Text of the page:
A prohibition on enforcement of ipso facto clauses will assist in restructuring companies and prevent one cause of value destruction.
Ipso facto clauses are contractual clauses which allow one party to terminate an agreement by reason only of the fact (“ipso facto”) of the insolvency of the other party. These clauses have been blamed for the destruction of enterprise value in some insolvencies, for example One.Tel.
The Government’s recent Innovation Statement includes a proposal to make ipso facto clauses unenforceable if a company is undertaking a restructure. This announcement reflects the strong sentiment for policy reform to promote a restructuring culture and encourage businesses to seek professional guidance before succumbing to higher levels of financial distress. It is widely recognised that Australia’s existing insolvency regime is overly legalistic in some respects, with a strong bias towards preserving creditors’ rights.
Under the existing corporate insolvency and voluntary administration regime in Australia, there is no prohibition or moratorium on enforcement of ipso facto clauses. These clauses are found in many critical supplier contracts, franchise and licence agreements and leases for land and equipment. Where such clauses exist, the appointment of an administrator to a financially distressed company can result in the company’s main trading partners invoking their right to automatically terminate the contracts, even though all payments are up to date and there is no other breach of the contract. The result? There is no business to restructure, the value of the company’s goodwill plummets and there is no longer any going concern for creditors.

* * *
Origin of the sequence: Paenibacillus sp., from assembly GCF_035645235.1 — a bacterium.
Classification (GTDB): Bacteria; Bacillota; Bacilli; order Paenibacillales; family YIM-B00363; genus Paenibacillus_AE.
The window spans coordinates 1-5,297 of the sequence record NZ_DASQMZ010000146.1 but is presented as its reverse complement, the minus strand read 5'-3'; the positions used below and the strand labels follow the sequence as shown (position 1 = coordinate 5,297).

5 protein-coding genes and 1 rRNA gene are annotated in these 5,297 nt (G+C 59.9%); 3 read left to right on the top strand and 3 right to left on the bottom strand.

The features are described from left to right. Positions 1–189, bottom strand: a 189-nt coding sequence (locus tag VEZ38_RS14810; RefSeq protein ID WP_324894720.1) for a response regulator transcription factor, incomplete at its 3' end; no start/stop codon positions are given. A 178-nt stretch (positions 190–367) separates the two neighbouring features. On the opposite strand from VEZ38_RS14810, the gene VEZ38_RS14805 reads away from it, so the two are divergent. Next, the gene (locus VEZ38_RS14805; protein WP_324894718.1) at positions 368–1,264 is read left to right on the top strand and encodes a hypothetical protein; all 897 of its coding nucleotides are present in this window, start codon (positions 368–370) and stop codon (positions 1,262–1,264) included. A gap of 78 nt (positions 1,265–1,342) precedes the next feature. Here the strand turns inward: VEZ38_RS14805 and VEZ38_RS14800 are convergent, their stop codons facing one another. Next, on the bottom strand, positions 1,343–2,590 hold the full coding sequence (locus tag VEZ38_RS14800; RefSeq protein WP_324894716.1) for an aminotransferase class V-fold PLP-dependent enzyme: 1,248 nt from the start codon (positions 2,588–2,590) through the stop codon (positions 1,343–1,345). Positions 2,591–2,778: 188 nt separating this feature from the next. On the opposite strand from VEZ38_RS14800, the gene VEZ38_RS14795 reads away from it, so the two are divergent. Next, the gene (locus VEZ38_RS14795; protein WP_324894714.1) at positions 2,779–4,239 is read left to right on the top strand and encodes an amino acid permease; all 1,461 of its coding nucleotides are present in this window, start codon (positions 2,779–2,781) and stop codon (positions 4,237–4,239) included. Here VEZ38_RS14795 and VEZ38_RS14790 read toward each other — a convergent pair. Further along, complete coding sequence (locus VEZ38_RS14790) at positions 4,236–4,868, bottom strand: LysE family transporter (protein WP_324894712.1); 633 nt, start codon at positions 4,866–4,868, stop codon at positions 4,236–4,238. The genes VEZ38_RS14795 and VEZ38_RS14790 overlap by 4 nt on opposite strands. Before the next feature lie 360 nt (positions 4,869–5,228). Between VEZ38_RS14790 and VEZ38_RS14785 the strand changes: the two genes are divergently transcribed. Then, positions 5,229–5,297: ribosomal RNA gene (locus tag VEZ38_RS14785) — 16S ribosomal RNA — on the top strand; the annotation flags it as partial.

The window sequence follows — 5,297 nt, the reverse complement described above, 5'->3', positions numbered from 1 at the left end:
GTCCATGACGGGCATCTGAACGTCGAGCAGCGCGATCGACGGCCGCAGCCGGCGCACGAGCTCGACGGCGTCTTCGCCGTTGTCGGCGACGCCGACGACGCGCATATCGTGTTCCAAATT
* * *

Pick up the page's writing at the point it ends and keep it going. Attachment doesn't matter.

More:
The primary policy objectives behind Part 5.3A and s 435A of the Corporations Act are, in principle, to facilitate and maximise the chances of a business continuing to exist, despite financial distress. However, where ipso facto clauses are present in valuable contracts, these primary policy objectives may not be achieved as the business operations of the company can be prematurely extinguished, despite evidence that the business is capable of carrying on. For this reason, many insolvency practitioners, lawyers and industry representative bodies have for some time called for a complete prohibition on enforcement of ipso facto clauses in Australia.
In its report “Business Set, Transfer and Closure” published in December 2015, the Productivity Commission noted that the operation of these clauses severely reduce the scope for a successful restructure of a business and recommended amendments to the Corporations Act.
There is of course a risk that the suspension of ipso facto clauses will be ineffective in the long term as creative drafting by lawyers will lead to contractual terms essentially circumventing the prohibition. Additionally, it remains to be seen how involved the court processes will be. Critics of the US framework point to the convoluted (and expensive) procedure associated with the Chapter 11 framework and there could be a risk that these insolvency reforms may go down a similar path and promote litigation.
The Turnbull Government announced the decision to make ipso facto clauses unenforceable if a company is undertaking a restructure. This reform is one of the spokes in the Turnbull Government’s policy wheel to revamp Australia’s insolvency laws and encourage entrepreneurship. There is strong merit to the argument that changes need to be made to Australia’s insolvency laws to support the rehabilitation of viable businesses and preserve their value. A prohibition on enforcement of ipso facto clauses is a step in the right direction. As always, the devil will be in the detail.
The US’s Chapter 11 regime has as a key component the prohibition on the enforcement of such clauses. Of course, Chapter 11 regime is culturally unique to the US and Chapter 11 in its entirety would be an awkward fit given Australia’s differing approach to corporate culture and values (square pegs in round holes comes to mind). Nonetheless, the value-preserving features of prohibiting or suspending ipso facto clauses could readily be “borrowed” from the Chapter 11 regime and implemented in Australia.